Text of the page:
Two of his sons did die;
And, to conclude, himself was brought
Unto much misery:
He pawn'd and mortgaged all his land,
Ere seven years came about;
And then at length this wicked act
Did by this means come out:
The fellow that did take in hand
These children for to kill,
Was for a robbery judged to die,
As was God's blessed will:
And did confess the very truth,
The which is here expressed;
Their uncle died while he for debt
Did long in prison rest.
All you that be executors,
And overseers eke,
Of children that be fatherless,
And infants mild and meek,
Take you example by this tale,
And yield to each his right,
Lest God with such like misery
Your wicked deeds requite.










HARE AND TORTOISE.







THE


HARE ANDI THE TORTOISE
(NEW VERSION.)


f N a fine summer afternoon the animals on
Farmer Jesper's farm met in a shady lane
for a friendly gossip. There were Captain the
cart-horse, and Crummy the cow; a motherly
sow who had left her litter fast asleep, and who
was familiarly addressed as Tiggy; Cockalorum
Wakemup, who dated his letters from "The Barn
Door;" Pintoe, a gander; Bubbleyjock, the tur-
key, and a dozen or more of the female relatives
of the three gallants last named. Opinions on
farm matters were freely exchanged. Captain
and Crummy signified that so far as they were
concerned things went on pleasantly enough;
but Tiggy declared that the stuff put into her
trough was shamefully thin, considering the size
of her family; And the poultry complained that
the new maid was stingy with the barley Bub-





2 The Hare and Ite Torloise.

bleyjock vowed that if Bob Jesper did not leave
off pelting him when he came from school he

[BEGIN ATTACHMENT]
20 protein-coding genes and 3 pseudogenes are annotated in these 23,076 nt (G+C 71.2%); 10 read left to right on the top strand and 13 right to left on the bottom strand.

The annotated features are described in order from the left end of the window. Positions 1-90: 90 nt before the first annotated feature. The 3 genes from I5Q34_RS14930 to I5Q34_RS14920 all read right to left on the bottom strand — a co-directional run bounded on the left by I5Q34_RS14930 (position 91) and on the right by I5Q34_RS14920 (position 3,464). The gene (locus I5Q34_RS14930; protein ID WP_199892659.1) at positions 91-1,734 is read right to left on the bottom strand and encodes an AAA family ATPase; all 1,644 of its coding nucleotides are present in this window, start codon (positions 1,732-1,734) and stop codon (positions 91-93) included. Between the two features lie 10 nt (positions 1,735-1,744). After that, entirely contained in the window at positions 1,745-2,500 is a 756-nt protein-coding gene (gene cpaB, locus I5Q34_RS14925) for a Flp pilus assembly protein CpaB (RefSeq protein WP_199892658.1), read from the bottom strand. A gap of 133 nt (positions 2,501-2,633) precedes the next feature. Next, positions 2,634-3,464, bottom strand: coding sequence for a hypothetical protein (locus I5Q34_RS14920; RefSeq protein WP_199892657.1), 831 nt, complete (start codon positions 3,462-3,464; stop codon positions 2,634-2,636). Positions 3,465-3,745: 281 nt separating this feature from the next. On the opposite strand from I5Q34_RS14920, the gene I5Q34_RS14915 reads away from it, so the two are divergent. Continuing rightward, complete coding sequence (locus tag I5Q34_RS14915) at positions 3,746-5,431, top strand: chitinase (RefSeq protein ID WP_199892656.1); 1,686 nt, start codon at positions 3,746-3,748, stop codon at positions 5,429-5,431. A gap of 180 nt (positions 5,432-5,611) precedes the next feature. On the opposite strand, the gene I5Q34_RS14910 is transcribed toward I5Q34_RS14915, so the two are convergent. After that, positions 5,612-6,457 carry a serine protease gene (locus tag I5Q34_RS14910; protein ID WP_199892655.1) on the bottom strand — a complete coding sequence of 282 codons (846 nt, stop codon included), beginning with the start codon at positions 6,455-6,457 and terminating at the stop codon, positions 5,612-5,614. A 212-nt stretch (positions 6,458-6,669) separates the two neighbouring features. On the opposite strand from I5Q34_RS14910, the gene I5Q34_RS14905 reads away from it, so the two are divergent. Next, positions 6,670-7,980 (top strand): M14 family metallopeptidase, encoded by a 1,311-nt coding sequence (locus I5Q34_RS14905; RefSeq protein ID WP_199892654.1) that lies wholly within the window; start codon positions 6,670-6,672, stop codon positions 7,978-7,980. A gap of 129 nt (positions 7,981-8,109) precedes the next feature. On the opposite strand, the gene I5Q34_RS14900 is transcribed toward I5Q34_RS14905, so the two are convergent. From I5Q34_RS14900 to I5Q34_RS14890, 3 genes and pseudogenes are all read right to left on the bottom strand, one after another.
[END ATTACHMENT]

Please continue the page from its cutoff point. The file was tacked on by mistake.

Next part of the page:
would make his ugly red calves smart (Bubbley-
jock said "ugly" because his own calves were
mere drumsticks); and Cockalorum Wakemup,
perched on the top rail of a five-barred gate,
was just thrilling his friends with a "creepy" story
of how a fox prowled about the fowl-house for
several hours on the previous night, when who
should come up but Tibby, a pert young cox-
comb of a hare, well known in those parts.
Hullo! you fellows, what's your diminutive
diversion ?" said Tibby, as he bounded into the
middle of the group. (Tibby, like other conceit-
ed people, was noted for using fine words.)
"Oh," replied Captain, "we're just having a
quiet chat after dinner, Tib. What's your little
game ?
"Well, look here; I'm ready to run any of
you for anything you like to name."
. "There he is again," cried several, impati-
ently. "Run, run, run; nothing but 'run' when-
ever you see him." "As though," added Crummy,





3 The Hare and the Tortoise.
" it was something very grand to spend one's life
in eating, sleeping, and running.
"What do you know about it, you cross old
thing? (This to Crummy, who was old enough
to be his grandmother.) Well, if you are not
game, I am;" and laughing heartily at his own
little joke, he was turning away, when a sleepy
voice was heard from out the grass:
"Stop a bit, Tib; if nobody else will race
you, I will, for two miles."
"Who's that?" the company cried in a breath;
and they answered themselves as they exclaimed